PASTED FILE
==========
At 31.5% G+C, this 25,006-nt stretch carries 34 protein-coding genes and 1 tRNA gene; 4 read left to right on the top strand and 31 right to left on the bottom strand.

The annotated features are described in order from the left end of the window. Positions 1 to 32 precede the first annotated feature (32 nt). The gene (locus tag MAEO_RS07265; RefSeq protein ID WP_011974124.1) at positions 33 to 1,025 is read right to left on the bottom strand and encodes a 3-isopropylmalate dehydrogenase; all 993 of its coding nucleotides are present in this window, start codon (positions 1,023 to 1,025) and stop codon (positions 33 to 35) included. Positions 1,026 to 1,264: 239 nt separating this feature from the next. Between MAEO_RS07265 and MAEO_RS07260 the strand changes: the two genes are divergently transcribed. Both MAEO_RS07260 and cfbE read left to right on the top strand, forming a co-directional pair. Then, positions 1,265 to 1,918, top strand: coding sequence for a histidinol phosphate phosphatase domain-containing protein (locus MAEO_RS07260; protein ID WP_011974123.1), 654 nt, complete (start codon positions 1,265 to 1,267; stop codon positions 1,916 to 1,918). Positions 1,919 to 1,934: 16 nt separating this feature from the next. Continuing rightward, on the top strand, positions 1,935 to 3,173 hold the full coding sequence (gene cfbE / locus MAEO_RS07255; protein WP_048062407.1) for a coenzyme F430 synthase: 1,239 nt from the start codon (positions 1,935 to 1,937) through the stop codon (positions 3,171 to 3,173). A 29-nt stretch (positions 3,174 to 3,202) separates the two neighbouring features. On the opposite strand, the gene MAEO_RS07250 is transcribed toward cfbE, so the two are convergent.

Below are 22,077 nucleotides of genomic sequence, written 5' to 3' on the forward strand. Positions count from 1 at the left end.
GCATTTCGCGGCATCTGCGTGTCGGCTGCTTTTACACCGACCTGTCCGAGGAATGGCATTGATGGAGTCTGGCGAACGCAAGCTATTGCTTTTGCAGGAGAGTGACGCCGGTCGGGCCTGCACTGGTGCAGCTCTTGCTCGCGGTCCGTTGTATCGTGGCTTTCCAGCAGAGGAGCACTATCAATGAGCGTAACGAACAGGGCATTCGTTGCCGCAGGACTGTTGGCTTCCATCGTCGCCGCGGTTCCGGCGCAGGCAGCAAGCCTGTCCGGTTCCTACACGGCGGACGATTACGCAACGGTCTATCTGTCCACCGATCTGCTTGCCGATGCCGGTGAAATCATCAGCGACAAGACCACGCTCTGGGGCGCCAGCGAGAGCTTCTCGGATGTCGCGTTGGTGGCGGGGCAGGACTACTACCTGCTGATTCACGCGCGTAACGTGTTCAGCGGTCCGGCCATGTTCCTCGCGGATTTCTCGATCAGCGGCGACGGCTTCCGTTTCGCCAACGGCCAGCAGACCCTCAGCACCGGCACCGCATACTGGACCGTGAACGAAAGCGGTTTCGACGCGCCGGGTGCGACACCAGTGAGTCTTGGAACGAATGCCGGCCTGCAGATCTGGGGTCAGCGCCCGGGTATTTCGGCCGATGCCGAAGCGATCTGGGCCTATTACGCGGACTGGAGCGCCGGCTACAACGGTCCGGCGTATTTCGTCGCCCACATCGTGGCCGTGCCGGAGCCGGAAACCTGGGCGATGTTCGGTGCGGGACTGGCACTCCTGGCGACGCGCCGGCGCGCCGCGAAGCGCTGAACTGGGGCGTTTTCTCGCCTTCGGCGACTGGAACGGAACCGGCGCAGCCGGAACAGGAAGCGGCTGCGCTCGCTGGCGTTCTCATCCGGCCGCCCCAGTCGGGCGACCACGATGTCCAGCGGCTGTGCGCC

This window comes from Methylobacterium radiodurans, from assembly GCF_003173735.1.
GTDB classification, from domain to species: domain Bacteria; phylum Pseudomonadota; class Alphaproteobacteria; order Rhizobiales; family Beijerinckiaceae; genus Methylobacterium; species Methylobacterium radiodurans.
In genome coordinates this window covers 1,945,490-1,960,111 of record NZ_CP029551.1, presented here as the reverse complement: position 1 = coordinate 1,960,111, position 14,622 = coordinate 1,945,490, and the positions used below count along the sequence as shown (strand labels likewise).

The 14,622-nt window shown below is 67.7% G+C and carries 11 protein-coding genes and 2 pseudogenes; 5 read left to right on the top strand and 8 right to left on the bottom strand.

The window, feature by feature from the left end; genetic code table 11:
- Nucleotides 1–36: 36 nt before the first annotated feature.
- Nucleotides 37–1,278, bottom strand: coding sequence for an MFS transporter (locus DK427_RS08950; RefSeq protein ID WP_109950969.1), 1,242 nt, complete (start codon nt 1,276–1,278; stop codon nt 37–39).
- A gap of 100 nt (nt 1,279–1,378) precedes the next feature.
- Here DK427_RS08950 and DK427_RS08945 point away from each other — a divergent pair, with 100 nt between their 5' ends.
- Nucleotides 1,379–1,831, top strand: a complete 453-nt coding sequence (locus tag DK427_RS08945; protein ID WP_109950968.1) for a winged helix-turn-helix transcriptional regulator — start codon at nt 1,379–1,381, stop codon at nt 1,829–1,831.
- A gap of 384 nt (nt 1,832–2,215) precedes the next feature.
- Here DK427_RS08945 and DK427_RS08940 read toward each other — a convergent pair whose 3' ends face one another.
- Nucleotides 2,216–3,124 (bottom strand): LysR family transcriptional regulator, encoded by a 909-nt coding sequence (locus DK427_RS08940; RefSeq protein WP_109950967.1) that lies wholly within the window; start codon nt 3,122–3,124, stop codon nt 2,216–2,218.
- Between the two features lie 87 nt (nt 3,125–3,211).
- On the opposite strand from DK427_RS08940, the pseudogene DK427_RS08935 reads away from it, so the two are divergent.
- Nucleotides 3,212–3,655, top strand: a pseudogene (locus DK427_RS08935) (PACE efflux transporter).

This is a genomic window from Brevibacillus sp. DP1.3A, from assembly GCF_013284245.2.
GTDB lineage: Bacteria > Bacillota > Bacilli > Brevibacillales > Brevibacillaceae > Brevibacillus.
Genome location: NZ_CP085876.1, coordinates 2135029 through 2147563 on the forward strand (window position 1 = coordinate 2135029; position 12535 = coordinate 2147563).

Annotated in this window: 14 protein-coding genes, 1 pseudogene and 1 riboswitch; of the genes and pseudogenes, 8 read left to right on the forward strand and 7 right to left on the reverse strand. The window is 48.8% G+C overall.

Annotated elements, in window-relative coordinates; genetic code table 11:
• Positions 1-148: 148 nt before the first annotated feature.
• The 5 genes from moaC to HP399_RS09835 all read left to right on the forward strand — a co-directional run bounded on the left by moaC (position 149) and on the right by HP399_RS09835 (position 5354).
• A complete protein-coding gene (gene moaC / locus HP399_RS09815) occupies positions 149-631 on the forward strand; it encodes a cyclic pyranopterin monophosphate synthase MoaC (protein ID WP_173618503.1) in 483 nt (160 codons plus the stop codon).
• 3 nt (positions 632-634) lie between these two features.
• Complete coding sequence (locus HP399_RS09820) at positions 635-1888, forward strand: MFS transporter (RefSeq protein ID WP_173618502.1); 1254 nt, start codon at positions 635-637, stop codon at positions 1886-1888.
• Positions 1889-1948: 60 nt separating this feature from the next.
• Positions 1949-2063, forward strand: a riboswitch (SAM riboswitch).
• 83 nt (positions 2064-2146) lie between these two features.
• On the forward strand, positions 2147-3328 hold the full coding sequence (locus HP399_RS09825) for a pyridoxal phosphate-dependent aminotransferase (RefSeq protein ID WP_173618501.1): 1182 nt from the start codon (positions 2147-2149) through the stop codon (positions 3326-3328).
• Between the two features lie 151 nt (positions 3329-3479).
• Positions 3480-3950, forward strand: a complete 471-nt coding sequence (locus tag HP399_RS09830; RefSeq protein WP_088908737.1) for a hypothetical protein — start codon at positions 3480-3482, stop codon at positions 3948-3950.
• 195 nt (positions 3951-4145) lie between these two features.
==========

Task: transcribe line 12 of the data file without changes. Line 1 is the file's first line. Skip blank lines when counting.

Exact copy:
- A gap of 100 nt (nt 1,279–1,378) precedes the next feature.